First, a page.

Learn about wine with a sommelier on the slopes

Get an education in South Tyrolean wines while you ski.

By James Stewart
Published 9 Sept 2019, 10:11 BST
Sommelier on the slopes.
Sommelier on the slopes.
Photograph by Freddy Planinschek

It’s an evergreen topic of ski holidays: what time is acceptable for a first drink on the slopes? A so-so skier, I’ve always considered it prudent to wait until lunch. Hubert Kastlunger, however, disagrees. “It’s never too early for good South Tyrolean wine,” he says, handing me a glass of sauvignon blanc outside I Tablá ski hut, high above the Italian resort of Alta Badia. It’s 10.30. “You’ll ski better after two glasses,” he adds.

A spin-off of A Taste for Skiing, which sees chefs serving Michelin-starred cuisine in mountain huts, Sommelier on the Slopes involves skiing between huts to slurp wines with a professional sommelier. In this case, it’s Hubert, dapper in a bow tie and ski boots, with a thermometer tucked into his black apron.

Italy’s South Tyrol region exports relatively little wine, but 98% of its vineyards are reserved for the production of DOC wines. A local white, the 2009 Epokale Gewürztraminer, was the first Italian wine to be awarded a perfect score of 100 by Robert Parker’s The Wine Advocate.

South Tyrol’s valleys offer microclimates in abundance; winemakers specialise, putting quality above quantity. Take the sauvignon blanc we’re currently drinking. It’s made by Mantele, a farmers’ co-operative that produces just 750,000 bottles annually. Hubert inhales. “It’s grass and straw. A little bitter. A perfect merenda (mid-afternoon snack) wine.” We pick from a platter of speck, parmesan and schüttelbrot (fennel-flavoured flatbread), all washed down with the wine. It’s delicious — dangerously so, at 14% ABV.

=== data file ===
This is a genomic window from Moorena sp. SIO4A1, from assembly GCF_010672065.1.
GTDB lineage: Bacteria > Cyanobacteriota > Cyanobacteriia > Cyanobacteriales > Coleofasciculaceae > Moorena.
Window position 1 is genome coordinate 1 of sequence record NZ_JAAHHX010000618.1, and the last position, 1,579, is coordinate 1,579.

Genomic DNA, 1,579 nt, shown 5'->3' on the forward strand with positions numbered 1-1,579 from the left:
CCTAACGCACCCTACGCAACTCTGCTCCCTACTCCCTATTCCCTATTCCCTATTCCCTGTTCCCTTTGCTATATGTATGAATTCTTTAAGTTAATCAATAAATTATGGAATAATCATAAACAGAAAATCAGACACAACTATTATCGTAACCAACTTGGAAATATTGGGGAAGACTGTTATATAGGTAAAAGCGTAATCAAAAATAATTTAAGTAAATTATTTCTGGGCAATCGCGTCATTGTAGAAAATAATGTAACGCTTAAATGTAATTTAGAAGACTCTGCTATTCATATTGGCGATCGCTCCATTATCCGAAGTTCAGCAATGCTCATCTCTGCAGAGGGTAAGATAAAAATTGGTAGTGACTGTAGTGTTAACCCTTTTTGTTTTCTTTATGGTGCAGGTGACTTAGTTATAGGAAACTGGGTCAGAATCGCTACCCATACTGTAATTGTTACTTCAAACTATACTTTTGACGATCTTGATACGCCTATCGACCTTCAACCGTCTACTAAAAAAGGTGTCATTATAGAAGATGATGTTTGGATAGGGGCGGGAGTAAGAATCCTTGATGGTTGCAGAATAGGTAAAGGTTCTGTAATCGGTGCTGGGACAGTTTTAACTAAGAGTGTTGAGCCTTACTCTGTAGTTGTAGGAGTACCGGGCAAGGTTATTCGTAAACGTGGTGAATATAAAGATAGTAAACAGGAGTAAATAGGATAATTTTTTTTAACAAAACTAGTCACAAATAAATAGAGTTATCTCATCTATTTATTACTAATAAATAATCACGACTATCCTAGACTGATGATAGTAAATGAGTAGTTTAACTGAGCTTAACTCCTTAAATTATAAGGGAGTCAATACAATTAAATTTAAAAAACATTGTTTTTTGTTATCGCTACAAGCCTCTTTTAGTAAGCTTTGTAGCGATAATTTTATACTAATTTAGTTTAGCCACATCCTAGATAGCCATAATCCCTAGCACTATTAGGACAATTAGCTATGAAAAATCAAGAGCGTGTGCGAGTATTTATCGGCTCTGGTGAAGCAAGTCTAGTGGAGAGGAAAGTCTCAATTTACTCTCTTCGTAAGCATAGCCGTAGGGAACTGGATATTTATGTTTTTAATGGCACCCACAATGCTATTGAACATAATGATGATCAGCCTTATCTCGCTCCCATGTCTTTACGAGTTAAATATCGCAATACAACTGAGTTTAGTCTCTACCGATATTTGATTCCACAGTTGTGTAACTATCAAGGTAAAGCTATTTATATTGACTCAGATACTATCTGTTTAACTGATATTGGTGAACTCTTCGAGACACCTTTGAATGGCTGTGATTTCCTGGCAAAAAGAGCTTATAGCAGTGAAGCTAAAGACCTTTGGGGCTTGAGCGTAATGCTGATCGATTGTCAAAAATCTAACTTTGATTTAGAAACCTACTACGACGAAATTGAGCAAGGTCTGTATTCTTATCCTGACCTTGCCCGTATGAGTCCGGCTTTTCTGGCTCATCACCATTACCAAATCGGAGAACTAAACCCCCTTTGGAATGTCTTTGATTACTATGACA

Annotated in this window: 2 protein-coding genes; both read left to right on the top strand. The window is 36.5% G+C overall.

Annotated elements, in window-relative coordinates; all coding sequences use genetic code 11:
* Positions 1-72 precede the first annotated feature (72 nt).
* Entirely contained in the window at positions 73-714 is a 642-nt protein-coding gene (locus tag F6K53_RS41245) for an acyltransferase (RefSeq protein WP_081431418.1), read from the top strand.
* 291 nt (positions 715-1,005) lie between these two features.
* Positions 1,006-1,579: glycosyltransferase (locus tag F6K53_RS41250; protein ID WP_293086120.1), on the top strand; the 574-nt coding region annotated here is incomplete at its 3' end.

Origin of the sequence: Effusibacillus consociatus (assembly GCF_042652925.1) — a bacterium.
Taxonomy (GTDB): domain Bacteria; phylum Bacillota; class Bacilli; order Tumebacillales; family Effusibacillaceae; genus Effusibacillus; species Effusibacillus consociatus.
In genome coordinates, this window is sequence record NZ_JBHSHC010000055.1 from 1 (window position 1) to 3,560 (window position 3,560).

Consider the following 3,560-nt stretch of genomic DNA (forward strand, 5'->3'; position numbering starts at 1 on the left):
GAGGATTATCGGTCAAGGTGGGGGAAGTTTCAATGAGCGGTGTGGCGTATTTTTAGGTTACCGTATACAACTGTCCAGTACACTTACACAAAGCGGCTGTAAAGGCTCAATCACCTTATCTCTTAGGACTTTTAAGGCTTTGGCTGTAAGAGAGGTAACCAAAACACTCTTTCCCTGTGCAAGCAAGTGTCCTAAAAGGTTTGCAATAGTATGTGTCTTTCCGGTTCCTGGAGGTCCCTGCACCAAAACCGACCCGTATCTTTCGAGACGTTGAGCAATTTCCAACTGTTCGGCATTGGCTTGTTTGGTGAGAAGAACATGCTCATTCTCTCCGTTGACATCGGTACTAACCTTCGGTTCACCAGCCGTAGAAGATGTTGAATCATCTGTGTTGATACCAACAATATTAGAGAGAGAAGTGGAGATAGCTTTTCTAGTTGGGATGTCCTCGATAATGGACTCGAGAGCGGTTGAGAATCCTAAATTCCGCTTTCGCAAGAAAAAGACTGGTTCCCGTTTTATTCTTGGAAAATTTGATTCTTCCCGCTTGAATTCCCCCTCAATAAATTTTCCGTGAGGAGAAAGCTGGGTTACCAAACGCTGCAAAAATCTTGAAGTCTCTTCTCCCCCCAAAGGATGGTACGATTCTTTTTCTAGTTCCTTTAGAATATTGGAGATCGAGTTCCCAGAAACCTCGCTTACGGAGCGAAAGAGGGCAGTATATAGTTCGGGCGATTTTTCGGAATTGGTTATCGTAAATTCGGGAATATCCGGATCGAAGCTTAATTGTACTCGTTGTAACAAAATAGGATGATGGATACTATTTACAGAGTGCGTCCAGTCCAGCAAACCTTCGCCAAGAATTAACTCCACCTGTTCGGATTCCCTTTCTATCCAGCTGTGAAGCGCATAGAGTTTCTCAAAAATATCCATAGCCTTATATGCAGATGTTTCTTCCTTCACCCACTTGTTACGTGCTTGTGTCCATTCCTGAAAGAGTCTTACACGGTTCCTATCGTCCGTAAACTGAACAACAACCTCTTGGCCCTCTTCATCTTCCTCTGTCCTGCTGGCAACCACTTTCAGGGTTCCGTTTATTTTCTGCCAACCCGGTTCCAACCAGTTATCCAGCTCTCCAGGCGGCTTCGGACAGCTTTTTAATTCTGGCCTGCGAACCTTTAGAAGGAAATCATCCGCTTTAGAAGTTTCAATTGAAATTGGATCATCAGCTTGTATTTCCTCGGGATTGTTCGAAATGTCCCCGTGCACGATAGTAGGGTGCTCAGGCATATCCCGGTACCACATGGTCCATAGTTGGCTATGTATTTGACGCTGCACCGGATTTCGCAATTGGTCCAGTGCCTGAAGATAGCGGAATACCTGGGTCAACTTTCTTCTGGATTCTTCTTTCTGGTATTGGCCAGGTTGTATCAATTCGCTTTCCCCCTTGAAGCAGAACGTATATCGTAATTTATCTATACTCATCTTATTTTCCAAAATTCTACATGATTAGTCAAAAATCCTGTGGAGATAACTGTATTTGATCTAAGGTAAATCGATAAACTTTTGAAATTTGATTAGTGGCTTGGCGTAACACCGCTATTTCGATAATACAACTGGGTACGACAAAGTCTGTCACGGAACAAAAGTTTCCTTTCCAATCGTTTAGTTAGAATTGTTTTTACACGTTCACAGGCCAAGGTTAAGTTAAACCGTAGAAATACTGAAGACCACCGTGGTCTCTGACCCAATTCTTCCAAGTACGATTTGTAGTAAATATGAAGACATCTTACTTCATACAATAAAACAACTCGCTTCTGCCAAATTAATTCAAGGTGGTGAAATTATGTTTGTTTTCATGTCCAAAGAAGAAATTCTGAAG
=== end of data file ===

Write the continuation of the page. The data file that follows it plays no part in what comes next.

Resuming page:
Next up is a chardonnay by Lafoa, with scents of olive oil and pine trees. It’s as buttery as a croissant, and surprisingly light. Alcohol is less noticeable on the palate at altitude, Hubert explains. “It also hits your head more.”

It could be the booze or the beautiful weather, but the mountains seem more impressive than usual today, and the light more luminous. We swish down two blue slopes, then kick off our skis outside Ütia de Bioch for the reds. Once we’re settled with a bottle of wine, Hubert dips in his thermometer — “16C, ideal” — and hands me a glass. This
is a vernatsch, he tells me, which once accounted for 90% of South Tyrolean reds. It’s easy drinking. There’s a hint of almond, and it’s light at 12.5% ABV — too light, perhaps, for modern tastes: production has dropped as local winemakers turn their attention to the richer lagrein variety.

For the finale, there’s a pinot noir by J Hofstätter. I’d never associated pinot with the Alps, but South Tyrol offers ideal terroir, according to Hubert. Eyes shut, he inhales deeply. “Ah, yes: leather, earth and wet wool.”

“Wet wool?” I ask. Hubert sighs. “It’s complex. Pinot isn’t simple to make. It isn’t simple to drink. You have to think about it.” I take a sip. It’s round and sophisticated, juicy with raspberries and rich in tanins.

In truth, I can’t say Sommelier on the Slopes has transformed me into a connoisseur of South Tyrolean wines. Nor has my skiing improved. But when there are wines like this up for grabs, it’s incentive enough to get back on the slopes.

Sommelier on the Slopes costs €30 (£26) per person, including guided skiing and tastings. Ski rental and passes not included. Book via Alta Badia tourism offices.

Inghams offers a week’s half-board at Hotel Diamant in San Cassiano from £1,189 per person, including flights and transfers. 

Published in Issue 6 of National Geographic Traveller Food. 

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